Historical story

The origins of surveillance technology and its unforeseen consequences in society

The rapid rise of surveillance technologies during the Cold War, stimulated by national security concerns, did not lead to a hope for superior social order. Instead, it helped bring about a monitoring status where Orwellian telescopes in every room could soon become a new reality.

The origin of the first monitoring systems

Since the 1940s, the scope of surveillance, increasingly aided by sensors, software applications, and computers, has shifted drastically from individual focus "to an undifferentiated persistent stare across the entire population across large dimensions of space and time." [1]

The generalized fear of security and safety was intensified on August 29, 1949, when the Soviet Union detonated its first atomic bomb. In the circumstances where the enemy's goal was world domination "in any way and at any cost" [2], the United States had to 'survive' by developing effective espionage and counter-espionage services.

In fact, the emergence of the Soviet nuclear threat stimulated scientists to distinguish between meaningless signals and those that could have been potentially threatening, since it is only possible to gain valuable knowledge when data is collected and algorithmically turned into information. [3]

It was therefore important to develop a system that could quickly detect, sort and track possible threatening signals if one were to anticipate the Cold War and become "hot".

Thus, the Cold War became a techno-scientific conflict where operational research was used to change strategic and tactical military balance.

This revolutionary transformation of attitudes toward research generation and understanding of its significance for national security can be understood when US and national budgets in 1930 and 1947 are allocated to research and development in military settings - an increase of more than 27 times. [4]

SAGE Network

This influx of funds enabled the Strategic Air Command to launch the first defense system in 1958 that prefigured the large

complex of real-time connection between computers, known as Semi-Automated Basic Environment (SAGE) Network . This invention was truly revolutionary, since in 1950 only a few radars had only a very limited

detection area, no computing technology capable of processing large amounts of real-time data, and it was not possible to transfer data from one computing device to another. [5] Thus, signal currents were largely not exposed.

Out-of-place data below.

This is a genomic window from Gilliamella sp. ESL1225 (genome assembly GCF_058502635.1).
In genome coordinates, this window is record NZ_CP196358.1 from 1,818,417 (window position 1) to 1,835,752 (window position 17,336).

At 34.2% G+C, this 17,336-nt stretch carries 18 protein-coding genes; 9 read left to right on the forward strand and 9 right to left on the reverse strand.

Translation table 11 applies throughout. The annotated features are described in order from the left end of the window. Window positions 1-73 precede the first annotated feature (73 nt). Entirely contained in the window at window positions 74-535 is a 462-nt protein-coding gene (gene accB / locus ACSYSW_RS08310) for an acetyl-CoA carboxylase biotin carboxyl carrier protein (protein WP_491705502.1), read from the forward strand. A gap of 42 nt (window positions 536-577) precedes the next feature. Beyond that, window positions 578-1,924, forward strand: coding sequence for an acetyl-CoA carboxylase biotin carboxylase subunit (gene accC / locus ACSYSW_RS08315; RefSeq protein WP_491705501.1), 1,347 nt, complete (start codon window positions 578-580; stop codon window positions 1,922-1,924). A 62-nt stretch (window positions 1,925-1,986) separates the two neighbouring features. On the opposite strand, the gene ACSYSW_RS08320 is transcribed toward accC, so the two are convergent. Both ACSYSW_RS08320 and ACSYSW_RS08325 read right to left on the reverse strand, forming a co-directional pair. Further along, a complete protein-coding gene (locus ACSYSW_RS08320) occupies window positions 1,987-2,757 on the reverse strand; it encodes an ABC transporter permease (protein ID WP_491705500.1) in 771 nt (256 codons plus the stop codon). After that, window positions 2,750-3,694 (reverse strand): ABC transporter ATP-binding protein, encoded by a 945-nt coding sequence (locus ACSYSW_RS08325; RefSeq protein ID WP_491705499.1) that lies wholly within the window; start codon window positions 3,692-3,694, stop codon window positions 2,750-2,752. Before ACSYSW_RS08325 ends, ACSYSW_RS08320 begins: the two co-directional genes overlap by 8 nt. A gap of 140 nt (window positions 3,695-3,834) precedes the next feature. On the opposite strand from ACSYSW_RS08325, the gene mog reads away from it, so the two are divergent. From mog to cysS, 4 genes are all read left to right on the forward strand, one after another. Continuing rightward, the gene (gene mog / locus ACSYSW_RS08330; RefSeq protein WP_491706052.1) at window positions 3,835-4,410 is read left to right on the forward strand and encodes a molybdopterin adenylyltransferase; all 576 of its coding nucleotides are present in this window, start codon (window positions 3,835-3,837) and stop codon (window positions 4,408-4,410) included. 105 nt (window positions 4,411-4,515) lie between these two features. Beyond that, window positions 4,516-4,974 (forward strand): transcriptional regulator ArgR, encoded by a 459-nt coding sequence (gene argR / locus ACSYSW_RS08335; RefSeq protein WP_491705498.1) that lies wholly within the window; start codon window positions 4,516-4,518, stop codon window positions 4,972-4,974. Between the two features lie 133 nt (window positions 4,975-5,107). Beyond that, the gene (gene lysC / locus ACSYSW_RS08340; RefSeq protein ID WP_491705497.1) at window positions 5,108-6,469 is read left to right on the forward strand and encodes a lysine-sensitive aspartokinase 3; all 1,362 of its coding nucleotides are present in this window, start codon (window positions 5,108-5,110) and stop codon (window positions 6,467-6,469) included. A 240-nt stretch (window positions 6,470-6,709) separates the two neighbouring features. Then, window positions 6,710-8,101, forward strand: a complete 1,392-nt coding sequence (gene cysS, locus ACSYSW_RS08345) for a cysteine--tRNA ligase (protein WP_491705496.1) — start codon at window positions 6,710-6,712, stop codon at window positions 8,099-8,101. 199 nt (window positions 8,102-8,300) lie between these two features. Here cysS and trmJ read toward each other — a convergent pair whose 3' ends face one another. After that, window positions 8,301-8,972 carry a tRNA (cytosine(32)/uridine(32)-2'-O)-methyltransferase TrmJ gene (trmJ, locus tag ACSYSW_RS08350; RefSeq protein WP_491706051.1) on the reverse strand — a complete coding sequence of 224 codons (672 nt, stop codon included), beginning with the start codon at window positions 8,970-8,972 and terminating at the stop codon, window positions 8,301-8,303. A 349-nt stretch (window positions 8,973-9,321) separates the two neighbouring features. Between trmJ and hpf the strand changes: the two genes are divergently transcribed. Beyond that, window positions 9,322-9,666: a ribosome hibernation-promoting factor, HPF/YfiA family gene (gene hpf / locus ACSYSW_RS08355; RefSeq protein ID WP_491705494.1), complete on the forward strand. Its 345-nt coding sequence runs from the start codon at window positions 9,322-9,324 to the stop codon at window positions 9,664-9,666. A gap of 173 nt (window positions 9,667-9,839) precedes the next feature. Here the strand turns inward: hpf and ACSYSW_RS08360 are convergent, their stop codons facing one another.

But in 1950, George Valley - Physicist at the Massachusetts Institute of Technology (MIT) which established in 1949 an Air Defense Systems Engineering Committee (ADSEC) aimed at investigating the automated air defense problem - met the naval support highly classified project at Servomechanism Laboratory which created "a real-time computer-controlled flight simulator." [6]

This simulator, known as Whirlwind , was unique, since it was digital, solved real-time calculations, used stored applications and "synchronized all internal operations with a clock." [7]

Valley thus saw the prospect of the Air Force implementing Whirlwind in air defense. [8]

However, there were three main obstacles .

  • 1) Since Whirlwind was designed with vacuum tubes, it could not have quickly processed large amounts of data from radars, and it could not have coordinated the data with other data sets on civilian flights [9]
    • Thus, engineers had to quickly invent internal memory by combining the electromagnetic properties of ferrite rings , the phenomenon of hysteresis , and the logic matrix design that corresponded to binary data values ​​(on / off) to allow such processing. [10] This enabled the first memory installation in 1953 .
  • 2) Another obstacle was Whirlwind inability to quickly synchronize data for all events to be evaluated equally early and normalized for errors. [11]
    • This required the use of software-only algorithms.
    • The first software company - System Development Corporation (SDC) - was established in 1955 and thus became responsible for the invention of SAGE applications , so that 7,000 3,000,000 pages of written English instructions in three years were "reduced to a thousand pages of mathematical formulas and translated into XNUMX XNUMX XNUMX hole cards". [12]
  • 3) The last obstacle was the construction of "thirty-two" bomb-hardened "facilities" [13], each containing two 250-tonne massive computers AN / FSQ-7 which could have processed 75,000 XNUMX instructions per second to "track up to four hundred enemy aircraft and automatically direct the interception of fighters or BOMARC missiles." [14]

Eventually, when these obstacles were overcome, it eventually led to the first SAGE installation in 1958, followed by the establishment of a further 22 directional centers, which enabled the collection, sorting and identification of data "which started as radio signals at a distant frontier and were transformed into actionable information (knowledge)." [15]

Therefore, SAGE personified the "first evidence of the value of real-time data analysis" [16] and became a model for future large-scale monitoring .